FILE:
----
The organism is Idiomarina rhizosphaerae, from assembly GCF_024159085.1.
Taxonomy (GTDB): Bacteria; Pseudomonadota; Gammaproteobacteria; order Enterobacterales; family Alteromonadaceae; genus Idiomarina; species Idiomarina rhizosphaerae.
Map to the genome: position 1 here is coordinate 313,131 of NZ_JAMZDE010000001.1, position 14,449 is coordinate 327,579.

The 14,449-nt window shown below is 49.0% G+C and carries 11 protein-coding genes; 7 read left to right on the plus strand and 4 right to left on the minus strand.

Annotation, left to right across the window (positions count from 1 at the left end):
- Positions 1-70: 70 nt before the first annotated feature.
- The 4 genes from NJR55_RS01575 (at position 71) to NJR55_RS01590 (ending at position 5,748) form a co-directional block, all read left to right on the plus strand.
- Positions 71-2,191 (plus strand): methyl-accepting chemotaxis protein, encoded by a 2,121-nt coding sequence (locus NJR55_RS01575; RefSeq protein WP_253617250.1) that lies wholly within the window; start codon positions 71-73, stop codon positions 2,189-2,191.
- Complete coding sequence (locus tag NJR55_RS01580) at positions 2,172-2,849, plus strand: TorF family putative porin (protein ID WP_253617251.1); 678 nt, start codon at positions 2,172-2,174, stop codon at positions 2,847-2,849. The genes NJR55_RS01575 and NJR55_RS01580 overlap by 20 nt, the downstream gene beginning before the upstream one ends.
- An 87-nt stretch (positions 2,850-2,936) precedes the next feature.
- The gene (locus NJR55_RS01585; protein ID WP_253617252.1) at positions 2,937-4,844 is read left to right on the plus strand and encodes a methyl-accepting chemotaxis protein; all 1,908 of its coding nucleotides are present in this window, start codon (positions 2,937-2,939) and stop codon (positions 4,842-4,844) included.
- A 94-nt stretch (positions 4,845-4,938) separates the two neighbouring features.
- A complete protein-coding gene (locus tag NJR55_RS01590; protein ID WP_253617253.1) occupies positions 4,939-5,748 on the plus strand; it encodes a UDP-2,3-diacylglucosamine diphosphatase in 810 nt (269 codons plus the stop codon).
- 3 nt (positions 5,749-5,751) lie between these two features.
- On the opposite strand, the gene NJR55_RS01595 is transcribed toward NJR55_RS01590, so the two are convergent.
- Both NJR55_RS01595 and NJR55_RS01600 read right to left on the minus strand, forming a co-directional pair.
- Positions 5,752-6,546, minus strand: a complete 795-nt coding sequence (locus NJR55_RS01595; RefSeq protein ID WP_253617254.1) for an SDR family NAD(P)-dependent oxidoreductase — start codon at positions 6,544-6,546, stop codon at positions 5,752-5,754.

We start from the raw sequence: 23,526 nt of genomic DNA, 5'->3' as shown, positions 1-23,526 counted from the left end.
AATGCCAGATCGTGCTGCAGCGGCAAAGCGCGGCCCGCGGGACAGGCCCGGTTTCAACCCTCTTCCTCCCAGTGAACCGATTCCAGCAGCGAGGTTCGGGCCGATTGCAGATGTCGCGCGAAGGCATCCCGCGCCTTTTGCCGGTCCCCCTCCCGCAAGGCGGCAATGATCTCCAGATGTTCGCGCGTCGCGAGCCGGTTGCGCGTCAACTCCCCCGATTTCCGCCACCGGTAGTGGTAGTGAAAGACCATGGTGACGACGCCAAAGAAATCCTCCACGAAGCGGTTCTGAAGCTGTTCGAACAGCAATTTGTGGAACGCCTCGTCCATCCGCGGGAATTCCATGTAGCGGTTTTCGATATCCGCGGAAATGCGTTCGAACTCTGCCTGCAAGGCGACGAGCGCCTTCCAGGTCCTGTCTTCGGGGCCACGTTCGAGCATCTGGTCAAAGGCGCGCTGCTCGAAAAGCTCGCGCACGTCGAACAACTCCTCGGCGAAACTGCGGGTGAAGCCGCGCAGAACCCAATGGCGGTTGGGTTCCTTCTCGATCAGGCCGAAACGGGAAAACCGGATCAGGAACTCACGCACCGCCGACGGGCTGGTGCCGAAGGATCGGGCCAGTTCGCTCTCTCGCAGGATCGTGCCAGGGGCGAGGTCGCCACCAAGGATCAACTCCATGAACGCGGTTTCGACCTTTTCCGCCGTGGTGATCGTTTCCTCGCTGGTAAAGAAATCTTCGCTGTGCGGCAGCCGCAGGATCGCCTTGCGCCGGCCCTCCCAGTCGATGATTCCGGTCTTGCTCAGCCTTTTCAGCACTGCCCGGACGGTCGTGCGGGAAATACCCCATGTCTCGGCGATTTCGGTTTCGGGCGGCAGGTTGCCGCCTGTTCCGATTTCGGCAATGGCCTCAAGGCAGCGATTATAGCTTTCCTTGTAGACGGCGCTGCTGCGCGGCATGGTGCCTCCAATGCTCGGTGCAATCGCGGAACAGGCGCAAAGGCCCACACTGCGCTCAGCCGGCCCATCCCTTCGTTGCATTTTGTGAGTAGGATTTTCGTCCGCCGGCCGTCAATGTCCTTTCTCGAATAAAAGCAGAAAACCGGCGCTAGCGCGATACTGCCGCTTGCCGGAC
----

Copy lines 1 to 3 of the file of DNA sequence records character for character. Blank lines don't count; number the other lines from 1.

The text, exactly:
The organism is Idiomarina rhizosphaerae, from assembly GCF_024159085.1.
Taxonomy (GTDB): Bacteria; Pseudomonadota; Gammaproteobacteria; order Enterobacterales; family Alteromonadaceae; genus Idiomarina; species Idiomarina rhizosphaerae.
Map to the genome: position 1 here is coordinate 313,131 of NZ_JAMZDE010000001.1, position 14,449 is coordinate 327,579.